A look back at the Dodgers’ season reveals some ups and downs, while a look ahead to next year shows a team without much room to change.
What went well
The starting pitching: The Dodgers’ rotation finished with a 3.41 ERA, third-lowest in the majors behind the Rays and Nationals. Despite winning seven fewer games than he did last season, Clayton Kershaw once again led all of baseball in ERA, the first pitcher to lead the majors in ERA in consecutive seasons since Pedro Martinez in 2002 and '03. Before Chad Billingsley was injured, he had emerged as a legitimate No. 2 behind Kershaw, going 6-0 with a 1.30 ERA in his first six starts after the All-Star break. Chris Capuano, who faded in the second half, still posted a career-best ERA.
The bullpen: In 2011, Dodgers relievers ranked 24th in baseball with a 3.92 ERA. This year, they ranked eighth as they lowered their ERA to 3.23. After missing 2011 with visa problems, Ronald Belisario returned in 2012 as a key piece of the Dodgers’ bullpen, finishing 8-1 with a 2.54 ERA. No Dodgers pitcher since Phil Regan in 1966 (14-1) had finished with as high a winning percentage as Belisario over at least five decisions.
Luis Cruz: He filled a pressing need at third base. In 51 games while playing third, Cruz hit .321 and slugged .449; all other Dodgers third basemen combined to hit .232 and slug .354.
What didn’t go so well
The power: The Dodgers hit 116 home runs, their fewest in a non-strike-shortened season since 1992. Despite hitting just one home run fewer than last season, the Dodgers fell from 23rd in baseball to 29th as the league overall hit almost 400 more home runs this year than in 2011.
Matt Kemp’s health: Kemp’s injuries curtailed his production and cost him more than a third of the season. He hit .359 with 12 home runs in the first 34 games before injuring his hamstring, with the Dodgers going 23-11. The rest of the way, the Dodgers finished 63-65 as Kemp played in 72 games and hit .280 with 11 homers. Along the way, he suffered a shoulder injury that could affect the beginning of his 2013 season.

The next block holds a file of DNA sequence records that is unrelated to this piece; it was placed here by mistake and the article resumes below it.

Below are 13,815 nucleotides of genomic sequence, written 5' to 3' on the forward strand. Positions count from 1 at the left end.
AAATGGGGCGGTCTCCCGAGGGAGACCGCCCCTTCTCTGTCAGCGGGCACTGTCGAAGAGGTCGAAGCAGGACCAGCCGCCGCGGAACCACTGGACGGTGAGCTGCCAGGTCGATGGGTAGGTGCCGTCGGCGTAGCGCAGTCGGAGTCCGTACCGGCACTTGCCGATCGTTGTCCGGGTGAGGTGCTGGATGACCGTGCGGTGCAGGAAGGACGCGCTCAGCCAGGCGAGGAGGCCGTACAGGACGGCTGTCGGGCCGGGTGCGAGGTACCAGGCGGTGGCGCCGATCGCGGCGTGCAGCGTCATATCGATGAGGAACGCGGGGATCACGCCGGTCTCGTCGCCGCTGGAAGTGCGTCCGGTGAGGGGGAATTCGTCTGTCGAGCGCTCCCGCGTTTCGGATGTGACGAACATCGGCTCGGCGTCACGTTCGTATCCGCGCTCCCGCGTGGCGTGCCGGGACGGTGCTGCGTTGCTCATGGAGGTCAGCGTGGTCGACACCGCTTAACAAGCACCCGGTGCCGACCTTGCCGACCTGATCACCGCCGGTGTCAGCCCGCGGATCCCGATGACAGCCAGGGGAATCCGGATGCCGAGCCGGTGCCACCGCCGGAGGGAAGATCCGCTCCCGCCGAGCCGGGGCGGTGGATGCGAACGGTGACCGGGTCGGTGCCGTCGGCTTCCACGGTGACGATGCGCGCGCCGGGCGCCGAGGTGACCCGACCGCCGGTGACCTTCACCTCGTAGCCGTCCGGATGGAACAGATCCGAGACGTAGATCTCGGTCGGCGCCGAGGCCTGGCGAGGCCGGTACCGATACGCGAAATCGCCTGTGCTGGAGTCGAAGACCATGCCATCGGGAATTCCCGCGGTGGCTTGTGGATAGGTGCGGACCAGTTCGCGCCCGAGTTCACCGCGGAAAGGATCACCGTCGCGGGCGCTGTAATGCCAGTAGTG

What comes next:
The massive August trade with the Red Sox filled first base and left field for the foreseeable future, meaning every Dodgers starting position player is potentially under contract or under team control through 2014. The easiest path to a lineup change would be if the Dodgers decide Cruz isn’t the answer at third base; in that case, they’d have the option of acquiring a third baseman or shortstop, depending on where Hanley Ramirez plays. The biggest free-agent names available at those positions are probably Stephen Drew and Kevin Youkilis, both of whom have expensive club options for 2013 that are likely to be declined.
On the pitching side, much depends on the health of Billingsley. If he’s healthy for 2013, the Dodgers would have six starting pitchers under contract, assuming a return to health for Ted Lilly, as well. The bullpen is the one area the Dodgers could add to without displacing a current player on the roster, as both Brandon League and Randy Choate are free agents after the season. Notable right-handed setup men (aside from League) who are free agents after the season include Mike Adams, Jason Grilli, Brandon Lyon and Koji Uehara, while lefties (aside from Choate) include Jeremy Affeldt, Mike Gonzalez and J.P. Howell.